Over 80% of people will experience lower back pain at some point in their lives. The most common reasons for lower back pain include sciatica, disc injuries and lifting heavy objects as part of your everyday job.
Even though back pain is very common, everyone responds to pain differently. These different responses are due to people’s different psychological outlook.
Even when your lower back pain is being treated by medical professionals, it is also important to understand the psychological factors of the pain too, as the two are connected a lot more than you would first think.
How Is Back Pain And Mental Health Connected?
When your movement is limited due to back pain, this can cause mental health issues as your brain will feel distressed from the lack of movement and in return can worsen the pain.
A recent study from the World Mental Health Survey found that chronic back or neck pain was often connected with increased risk for mood disorders, alcohol abuse, and anxiety disorders.
Your personal thoughts and outlook can actually influence your physical pain, for example, if you're prone to anxiety and usually expect the worst, this can, in fact, make the physical pain a lot worse too.
This is because your psychological outlook can actually change your brain and therefore intensify the pain.
It is not just pre-existing psychological thoughts that can worsen back pain, people who are in constant pain may worry that they will not be able to go to work or join in with their usual daily activities and this will make people understandably feel depressed, anxious and irritable.
The pain itself can actually rewire your brain from “pain” and switches to “emotions”. That’s why emotions like anxiety often are the most common when people experience back pain.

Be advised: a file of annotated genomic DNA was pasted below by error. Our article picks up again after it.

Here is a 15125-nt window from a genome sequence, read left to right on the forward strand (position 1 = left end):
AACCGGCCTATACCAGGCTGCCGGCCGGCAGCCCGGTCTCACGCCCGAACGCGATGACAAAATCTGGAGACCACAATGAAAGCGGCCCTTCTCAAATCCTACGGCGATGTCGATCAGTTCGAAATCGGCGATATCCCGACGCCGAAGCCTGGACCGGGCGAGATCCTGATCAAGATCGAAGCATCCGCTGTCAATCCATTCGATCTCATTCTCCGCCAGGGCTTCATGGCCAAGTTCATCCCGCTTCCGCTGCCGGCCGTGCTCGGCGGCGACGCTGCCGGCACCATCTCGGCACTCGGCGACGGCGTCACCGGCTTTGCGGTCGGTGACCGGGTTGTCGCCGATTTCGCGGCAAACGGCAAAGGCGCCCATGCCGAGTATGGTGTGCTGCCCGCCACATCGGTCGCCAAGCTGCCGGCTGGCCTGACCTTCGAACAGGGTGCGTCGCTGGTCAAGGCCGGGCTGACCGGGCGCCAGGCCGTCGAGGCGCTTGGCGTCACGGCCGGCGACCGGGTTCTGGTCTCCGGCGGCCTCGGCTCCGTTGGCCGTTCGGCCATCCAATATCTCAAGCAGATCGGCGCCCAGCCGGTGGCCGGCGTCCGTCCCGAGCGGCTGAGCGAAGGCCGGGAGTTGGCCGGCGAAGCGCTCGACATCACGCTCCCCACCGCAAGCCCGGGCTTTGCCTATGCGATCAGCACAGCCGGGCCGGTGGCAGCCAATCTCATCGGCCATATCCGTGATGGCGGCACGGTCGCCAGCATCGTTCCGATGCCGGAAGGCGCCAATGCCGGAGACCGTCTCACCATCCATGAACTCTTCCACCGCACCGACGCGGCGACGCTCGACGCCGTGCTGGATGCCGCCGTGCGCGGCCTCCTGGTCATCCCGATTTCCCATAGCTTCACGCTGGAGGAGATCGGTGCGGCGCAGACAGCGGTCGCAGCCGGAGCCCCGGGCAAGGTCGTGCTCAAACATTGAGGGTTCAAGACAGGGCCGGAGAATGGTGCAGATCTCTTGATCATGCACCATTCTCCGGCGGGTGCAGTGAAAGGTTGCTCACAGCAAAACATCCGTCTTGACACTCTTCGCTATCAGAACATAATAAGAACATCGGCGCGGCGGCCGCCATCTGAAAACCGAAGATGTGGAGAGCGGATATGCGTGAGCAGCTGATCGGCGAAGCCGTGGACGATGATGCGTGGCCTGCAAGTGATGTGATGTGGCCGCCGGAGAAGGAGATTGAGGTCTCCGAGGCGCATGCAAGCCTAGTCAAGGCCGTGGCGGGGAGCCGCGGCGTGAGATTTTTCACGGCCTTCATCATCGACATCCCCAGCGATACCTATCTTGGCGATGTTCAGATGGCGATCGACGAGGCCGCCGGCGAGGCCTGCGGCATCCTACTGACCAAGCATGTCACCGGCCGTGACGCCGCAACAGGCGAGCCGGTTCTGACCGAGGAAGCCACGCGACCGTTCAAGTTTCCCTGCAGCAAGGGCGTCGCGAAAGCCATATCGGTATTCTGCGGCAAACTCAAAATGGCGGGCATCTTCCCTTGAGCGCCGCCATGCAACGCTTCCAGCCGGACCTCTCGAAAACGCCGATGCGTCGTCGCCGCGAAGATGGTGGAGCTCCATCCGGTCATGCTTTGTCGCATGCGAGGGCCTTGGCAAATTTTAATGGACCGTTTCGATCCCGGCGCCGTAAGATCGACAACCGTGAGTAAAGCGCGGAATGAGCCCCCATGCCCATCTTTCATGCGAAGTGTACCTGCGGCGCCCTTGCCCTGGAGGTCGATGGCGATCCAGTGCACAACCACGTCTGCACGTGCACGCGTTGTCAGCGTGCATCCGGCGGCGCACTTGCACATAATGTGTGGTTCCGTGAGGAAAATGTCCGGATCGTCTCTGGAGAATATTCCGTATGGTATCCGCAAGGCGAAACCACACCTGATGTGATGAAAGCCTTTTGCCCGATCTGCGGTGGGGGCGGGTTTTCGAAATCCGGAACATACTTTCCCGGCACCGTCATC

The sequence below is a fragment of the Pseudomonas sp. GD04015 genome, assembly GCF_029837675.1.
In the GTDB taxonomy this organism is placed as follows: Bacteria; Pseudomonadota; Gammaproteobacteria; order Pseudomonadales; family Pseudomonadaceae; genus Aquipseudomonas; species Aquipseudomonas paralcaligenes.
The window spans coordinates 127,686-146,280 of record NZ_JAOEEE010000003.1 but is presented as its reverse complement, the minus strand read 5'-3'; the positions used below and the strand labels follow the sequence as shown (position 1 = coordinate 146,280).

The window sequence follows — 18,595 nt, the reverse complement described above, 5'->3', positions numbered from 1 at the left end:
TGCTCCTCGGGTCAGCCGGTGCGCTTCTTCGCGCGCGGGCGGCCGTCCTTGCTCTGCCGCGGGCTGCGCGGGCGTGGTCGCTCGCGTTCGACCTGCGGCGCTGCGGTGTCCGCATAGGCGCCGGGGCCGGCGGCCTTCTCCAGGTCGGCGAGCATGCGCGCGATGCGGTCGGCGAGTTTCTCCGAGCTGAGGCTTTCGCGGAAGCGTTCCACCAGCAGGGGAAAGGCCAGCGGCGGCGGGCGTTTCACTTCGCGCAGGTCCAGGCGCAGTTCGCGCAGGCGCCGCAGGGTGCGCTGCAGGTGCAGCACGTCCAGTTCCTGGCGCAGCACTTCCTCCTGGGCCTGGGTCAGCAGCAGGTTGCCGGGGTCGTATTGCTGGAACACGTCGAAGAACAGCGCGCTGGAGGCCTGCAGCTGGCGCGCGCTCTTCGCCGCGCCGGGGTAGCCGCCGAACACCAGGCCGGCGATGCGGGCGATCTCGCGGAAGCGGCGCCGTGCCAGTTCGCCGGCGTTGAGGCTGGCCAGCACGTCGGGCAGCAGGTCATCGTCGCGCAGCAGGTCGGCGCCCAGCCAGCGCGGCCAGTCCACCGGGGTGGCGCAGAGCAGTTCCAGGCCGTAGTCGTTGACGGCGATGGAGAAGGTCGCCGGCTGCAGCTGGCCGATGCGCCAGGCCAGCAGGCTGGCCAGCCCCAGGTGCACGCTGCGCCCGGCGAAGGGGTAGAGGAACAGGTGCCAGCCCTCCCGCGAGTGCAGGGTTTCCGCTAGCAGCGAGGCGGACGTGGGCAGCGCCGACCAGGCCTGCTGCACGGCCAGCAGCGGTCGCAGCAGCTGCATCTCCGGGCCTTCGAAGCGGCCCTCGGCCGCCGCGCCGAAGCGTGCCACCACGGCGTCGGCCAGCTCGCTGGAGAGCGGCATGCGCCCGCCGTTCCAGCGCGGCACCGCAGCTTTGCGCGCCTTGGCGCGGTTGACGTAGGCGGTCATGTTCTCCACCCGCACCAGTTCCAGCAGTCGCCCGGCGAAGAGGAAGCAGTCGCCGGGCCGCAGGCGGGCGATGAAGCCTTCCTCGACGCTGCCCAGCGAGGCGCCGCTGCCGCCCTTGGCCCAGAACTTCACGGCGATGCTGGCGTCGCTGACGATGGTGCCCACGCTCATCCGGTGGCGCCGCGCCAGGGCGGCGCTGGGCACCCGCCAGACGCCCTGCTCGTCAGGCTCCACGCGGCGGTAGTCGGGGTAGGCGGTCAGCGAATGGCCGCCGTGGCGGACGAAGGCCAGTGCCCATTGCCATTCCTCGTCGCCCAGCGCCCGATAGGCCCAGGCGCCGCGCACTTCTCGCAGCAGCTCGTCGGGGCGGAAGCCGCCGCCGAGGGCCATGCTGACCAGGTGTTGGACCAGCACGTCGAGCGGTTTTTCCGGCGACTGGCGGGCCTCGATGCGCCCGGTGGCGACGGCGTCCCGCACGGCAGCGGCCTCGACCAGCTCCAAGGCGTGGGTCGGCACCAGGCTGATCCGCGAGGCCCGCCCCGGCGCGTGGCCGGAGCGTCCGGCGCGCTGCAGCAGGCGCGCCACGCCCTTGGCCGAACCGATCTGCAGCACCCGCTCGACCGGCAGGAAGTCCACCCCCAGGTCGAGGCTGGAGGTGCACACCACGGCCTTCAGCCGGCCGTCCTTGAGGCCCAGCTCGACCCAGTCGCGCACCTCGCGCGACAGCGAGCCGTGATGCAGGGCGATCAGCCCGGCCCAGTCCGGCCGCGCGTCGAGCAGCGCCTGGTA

Who Can Help?
People experiencing chronic back pain and mental health problems are usually treated together. Some of these treatments include:
A physical therapist can help improve mobility, reduce the pain and increase mood by introducing helpful exercises and muscle relaxation movements.
It is important to have regular therapy sessions with a therapist trained in cognitive behavioural therapy.
Talking to a therapist can help you address anxiousness, negative thinking patterns and teach you coping mechanisms which will help reduce both the symptoms, pain and depression.
They can also work with the persons’ families to help them get a better understanding of chronic pain and depression.
A physician can provide the patient with a thorough examination and give you a diagnosis and if needed can prescribe you both pain and psychiatric medication.
Maintaining physical fitness is extremely important for reducing pain and increasing function. It is Fitness can improve not only your physical health but also your mental health.
Of course, when you’re in pain the only thing you probably would like to do it go to bed, however, this is one of the worst things you can do. In the long run, the fitter you are, the better you will feel and the more you will be able to do with your loved ones.
You will need some advice before you start exercising as carrying out the wrong exercises can increase the pain and most patients require a slow and gradual increase in activities to prevent overdoing it or worsening symptoms.
Fitness is usually associated with weight management too. Many studies have shown that obesity is associated with chronic pain. Weight loss is very difficult, but with commercial weight loss programs that provide food guidance along with support.
About the author
Jack works for Back Pain Online, an online video treatment platform for Sciatica Pain Relief at Home. The founders, Graeme and Toby have over 30+ years of experience and provide over 100 tailored videos to members providing great value for money.